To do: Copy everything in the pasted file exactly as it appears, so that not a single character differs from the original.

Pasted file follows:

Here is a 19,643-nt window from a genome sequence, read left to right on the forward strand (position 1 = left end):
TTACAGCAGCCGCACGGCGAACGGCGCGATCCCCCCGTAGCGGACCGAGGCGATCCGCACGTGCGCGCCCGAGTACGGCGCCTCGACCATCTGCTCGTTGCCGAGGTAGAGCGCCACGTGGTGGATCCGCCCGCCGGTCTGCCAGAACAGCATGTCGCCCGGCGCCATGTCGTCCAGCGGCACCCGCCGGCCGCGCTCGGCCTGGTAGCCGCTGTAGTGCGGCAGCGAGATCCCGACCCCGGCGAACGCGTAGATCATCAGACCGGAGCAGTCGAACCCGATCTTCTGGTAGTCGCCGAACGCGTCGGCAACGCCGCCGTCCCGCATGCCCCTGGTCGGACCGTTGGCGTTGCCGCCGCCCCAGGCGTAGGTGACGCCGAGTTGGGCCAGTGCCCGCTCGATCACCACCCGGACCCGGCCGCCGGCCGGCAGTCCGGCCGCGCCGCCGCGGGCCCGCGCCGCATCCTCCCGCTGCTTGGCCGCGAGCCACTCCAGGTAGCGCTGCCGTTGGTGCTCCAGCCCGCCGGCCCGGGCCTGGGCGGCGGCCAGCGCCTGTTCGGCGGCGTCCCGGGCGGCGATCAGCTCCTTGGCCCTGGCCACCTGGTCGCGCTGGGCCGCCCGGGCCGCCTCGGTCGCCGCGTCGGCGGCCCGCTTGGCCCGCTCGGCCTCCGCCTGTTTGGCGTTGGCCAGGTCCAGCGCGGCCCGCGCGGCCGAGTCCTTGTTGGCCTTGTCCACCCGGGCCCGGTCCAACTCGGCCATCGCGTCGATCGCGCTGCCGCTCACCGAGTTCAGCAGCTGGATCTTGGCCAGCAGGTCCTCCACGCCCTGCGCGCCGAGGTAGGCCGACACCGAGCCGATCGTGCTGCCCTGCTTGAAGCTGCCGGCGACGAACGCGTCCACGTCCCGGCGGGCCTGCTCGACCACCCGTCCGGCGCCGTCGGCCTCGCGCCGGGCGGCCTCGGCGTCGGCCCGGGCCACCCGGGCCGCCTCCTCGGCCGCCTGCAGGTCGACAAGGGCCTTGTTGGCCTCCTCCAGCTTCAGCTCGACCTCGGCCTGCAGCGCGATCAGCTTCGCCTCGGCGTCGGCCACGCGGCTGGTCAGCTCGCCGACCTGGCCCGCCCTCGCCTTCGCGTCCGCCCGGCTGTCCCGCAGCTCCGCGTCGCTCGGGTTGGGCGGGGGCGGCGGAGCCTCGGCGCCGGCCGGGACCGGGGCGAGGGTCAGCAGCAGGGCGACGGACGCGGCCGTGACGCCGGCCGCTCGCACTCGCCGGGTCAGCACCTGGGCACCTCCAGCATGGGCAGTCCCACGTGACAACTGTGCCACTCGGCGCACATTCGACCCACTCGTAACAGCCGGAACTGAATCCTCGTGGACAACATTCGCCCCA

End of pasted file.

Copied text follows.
Here is a 19,643-nt window from a genome sequence, read left to right on the forward strand (position 1 = left end):
TTACAGCAGCCGCACGGCGAACGGCGCGATCCCCCCGTAGCGGACCGAGGCGATCCGCACGTGCGCGCCCGAGTACGGCGCCTCGACCATCTGCTCGTTGCCGAGGTAGAGCGCCACGTGGTGGATCCGCCCGCCGGTCTGCCAGAACAGCATGTCGCCCGGCGCCATGTCGTCCAGCGGCACCCGCCGGCCGCGCTCGGCCTGGTAGCCGCTGTAGTGCGGCAGCGAGATCCCGACCCCGGCGAACGCGTAGATCATCAGACCGGAGCAGTCGAACCCGATCTTCTGGTAGTCGCCGAACGCGTCGGCAACGCCGCCGTCCCGCATGCCCCTGGTCGGACCGTTGGCGTTGCCGCCGCCCCAGGCGTAGGTGACGCCGAGTTGGGCCAGTGCCCGCTCGATCACCACCCGGACCCGGCCGCCGGCCGGCAGTCCGGCCGCGCCGCCGCGGGCCCGCGCCGCATCCTCCCGCTGCTTGGCCGCGAGCCACTCCAGGTAGCGCTGCCGTTGGTGCTCCAGCCCGCCGGCCCGGGCCTGGGCGGCGGCCAGCGCCTGTTCGGCGGCGTCCCGGGCGGCGATCAGCTCCTTGGCCCTGGCCACCTGGTCGCGCTGGGCCGCCCGGGCCGCCTCGGTCGCCGCGTCGGCGGCCCGCTTGGCCCGCTCGGCCTCCGCCTGTTTGGCGTTGGCCAGGTCCAGCGCGGCCCGCGCGGCCGAGTCCTTGTTGGCCTTGTCCACCCGGGCCCGGTCCAACTCGGCCATCGCGTCGATCGCGCTGCCGCTCACCGAGTTCAGCAGCTGGATCTTGGCCAGCAGGTCCTCCACGCCCTGCGCGCCGAGGTAGGCCGACACCGAGCCGATCGTGCTGCCCTGCTTGAAGCTGCCGGCGACGAACGCGTCCACGTCCCGGCGGGCCTGCTCGACCACCCGTCCGGCGCCGTCGGCCTCGCGCCGGGCGGCCTCGGCGTCGGCCCGGGCCACCCGGGCCGCCTCCTCGGCCGCCTGCAGGTCGACAAGGGCCTTGTTGGCCTCCTCCAGCTTCAGCTCGACCTCGGCCTGCAGCGCGATCAGCTTCGCCTCGGCGTCGGCCACGCGGCTGGTCAGCTCGCCGACCTGGCCCGCCCTCGCCTTCGCGTCCGCCCGGCTGTCCCGCAGCTCCGCGTCGCTCGGGTTGGGCGGGGGCGGCGGAGCCTCGGCGCCGGCCGGGACCGGGGCGAGGGTCAGCAGCAGGGCGACGGACGCGGCCGTGACGCCGGCCGCTCGCACTCGCCGGGTCAGCACCTGGGCACCTCCAGCATGGGCAGTCCCACGTGACAACTGTGCCACTCGGCGCACATTCGACCCACTCGTAACAGCCGGAACTGAATCCTCGTGGACAACATTCGCCCCA